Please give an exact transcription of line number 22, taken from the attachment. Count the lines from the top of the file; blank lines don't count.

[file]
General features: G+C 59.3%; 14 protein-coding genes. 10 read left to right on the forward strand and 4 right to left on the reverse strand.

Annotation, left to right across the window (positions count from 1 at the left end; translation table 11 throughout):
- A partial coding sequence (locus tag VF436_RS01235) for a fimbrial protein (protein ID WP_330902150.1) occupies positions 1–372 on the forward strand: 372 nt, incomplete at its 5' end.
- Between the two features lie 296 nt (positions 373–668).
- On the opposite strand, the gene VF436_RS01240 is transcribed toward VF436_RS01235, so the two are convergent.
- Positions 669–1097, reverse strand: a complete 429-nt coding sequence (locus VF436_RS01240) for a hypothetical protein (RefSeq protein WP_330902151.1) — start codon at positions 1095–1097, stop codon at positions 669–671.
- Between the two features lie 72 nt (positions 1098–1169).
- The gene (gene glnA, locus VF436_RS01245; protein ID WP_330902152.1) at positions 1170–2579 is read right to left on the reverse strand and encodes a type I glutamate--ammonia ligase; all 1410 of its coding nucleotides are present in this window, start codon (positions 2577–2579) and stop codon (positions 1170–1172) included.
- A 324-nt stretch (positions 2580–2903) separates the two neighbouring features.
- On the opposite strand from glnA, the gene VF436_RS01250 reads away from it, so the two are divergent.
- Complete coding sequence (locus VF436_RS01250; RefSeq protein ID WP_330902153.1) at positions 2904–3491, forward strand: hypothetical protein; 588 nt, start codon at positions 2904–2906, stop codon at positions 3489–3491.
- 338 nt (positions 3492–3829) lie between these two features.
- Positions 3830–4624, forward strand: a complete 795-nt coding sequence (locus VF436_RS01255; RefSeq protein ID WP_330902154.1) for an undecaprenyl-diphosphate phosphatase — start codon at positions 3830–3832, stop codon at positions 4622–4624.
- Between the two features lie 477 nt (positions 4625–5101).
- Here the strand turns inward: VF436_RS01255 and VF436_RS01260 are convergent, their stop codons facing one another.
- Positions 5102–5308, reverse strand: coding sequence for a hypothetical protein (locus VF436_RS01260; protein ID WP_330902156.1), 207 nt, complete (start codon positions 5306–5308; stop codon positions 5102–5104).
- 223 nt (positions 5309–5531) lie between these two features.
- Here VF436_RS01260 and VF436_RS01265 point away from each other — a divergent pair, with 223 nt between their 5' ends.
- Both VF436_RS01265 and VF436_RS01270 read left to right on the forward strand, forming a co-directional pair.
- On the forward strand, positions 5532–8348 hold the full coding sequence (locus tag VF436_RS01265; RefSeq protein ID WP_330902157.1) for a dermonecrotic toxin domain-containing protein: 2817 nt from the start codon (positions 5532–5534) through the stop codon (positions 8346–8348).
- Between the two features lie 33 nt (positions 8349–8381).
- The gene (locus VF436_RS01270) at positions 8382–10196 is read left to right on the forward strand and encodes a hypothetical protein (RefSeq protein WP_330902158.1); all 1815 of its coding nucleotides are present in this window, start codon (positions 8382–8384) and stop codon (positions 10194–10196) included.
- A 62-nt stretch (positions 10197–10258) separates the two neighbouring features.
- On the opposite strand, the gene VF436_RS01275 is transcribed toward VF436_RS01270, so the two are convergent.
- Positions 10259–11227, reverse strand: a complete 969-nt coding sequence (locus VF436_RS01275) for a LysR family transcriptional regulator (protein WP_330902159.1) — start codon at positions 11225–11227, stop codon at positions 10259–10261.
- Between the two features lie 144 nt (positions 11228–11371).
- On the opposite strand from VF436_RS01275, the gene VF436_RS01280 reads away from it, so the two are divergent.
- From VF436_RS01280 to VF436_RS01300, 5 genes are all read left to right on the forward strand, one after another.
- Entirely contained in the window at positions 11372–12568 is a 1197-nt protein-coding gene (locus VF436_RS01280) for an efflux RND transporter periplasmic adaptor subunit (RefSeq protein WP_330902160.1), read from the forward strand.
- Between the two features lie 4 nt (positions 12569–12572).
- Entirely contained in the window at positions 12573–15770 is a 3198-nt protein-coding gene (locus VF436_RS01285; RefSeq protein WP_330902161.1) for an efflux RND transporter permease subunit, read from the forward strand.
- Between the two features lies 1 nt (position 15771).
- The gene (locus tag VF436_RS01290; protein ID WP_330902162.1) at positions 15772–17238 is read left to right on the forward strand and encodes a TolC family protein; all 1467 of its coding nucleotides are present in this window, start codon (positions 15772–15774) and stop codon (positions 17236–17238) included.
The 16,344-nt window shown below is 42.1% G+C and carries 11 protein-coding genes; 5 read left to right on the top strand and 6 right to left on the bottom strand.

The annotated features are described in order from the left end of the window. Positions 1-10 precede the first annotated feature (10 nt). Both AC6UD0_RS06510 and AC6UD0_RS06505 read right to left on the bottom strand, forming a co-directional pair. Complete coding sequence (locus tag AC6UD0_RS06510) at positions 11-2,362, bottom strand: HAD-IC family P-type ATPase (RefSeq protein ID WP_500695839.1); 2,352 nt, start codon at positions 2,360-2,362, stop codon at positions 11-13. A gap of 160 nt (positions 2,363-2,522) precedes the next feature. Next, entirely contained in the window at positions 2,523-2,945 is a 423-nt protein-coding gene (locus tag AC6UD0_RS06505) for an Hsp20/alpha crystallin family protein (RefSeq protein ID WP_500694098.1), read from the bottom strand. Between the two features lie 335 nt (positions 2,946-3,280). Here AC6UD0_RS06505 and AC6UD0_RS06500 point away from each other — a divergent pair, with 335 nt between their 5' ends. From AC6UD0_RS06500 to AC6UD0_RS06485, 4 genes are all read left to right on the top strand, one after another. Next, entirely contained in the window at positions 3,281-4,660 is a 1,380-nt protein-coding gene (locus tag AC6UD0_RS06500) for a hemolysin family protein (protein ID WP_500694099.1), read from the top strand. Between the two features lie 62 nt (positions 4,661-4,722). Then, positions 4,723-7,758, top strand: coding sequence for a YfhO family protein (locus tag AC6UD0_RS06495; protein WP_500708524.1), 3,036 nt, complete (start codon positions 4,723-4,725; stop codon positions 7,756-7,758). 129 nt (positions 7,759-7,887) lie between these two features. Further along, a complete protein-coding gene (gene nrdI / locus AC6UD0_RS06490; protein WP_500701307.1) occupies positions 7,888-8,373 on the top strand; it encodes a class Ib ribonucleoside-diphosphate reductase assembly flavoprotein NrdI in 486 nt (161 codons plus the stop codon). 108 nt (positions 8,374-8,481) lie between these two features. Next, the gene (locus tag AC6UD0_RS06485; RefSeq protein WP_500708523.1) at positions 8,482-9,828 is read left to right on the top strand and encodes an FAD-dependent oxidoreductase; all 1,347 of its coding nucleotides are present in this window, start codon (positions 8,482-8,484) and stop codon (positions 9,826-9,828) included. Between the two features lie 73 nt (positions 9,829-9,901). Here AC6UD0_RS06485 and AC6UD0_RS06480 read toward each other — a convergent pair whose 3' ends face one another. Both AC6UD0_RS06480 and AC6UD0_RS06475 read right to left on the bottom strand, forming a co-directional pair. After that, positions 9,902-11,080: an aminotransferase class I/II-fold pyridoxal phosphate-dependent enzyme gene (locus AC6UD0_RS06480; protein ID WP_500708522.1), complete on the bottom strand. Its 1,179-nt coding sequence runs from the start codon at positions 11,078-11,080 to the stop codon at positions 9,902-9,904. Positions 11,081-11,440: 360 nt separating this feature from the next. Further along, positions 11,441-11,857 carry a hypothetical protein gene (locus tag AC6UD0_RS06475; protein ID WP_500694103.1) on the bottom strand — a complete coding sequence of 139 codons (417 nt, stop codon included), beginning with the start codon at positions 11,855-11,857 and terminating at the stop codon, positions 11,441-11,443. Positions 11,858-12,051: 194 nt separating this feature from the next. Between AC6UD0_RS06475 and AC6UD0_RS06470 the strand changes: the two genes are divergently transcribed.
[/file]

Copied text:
- The gene (locus VF436_RS01270) at positions 8382–10196 is read left to right on the forward strand and encodes a hypothetical protein (RefSeq protein WP_330902158.1); all 1815 of its coding nucleotides are present in this window, start codon (positions 8382–8384) and stop codon (positions 10194–10196) included.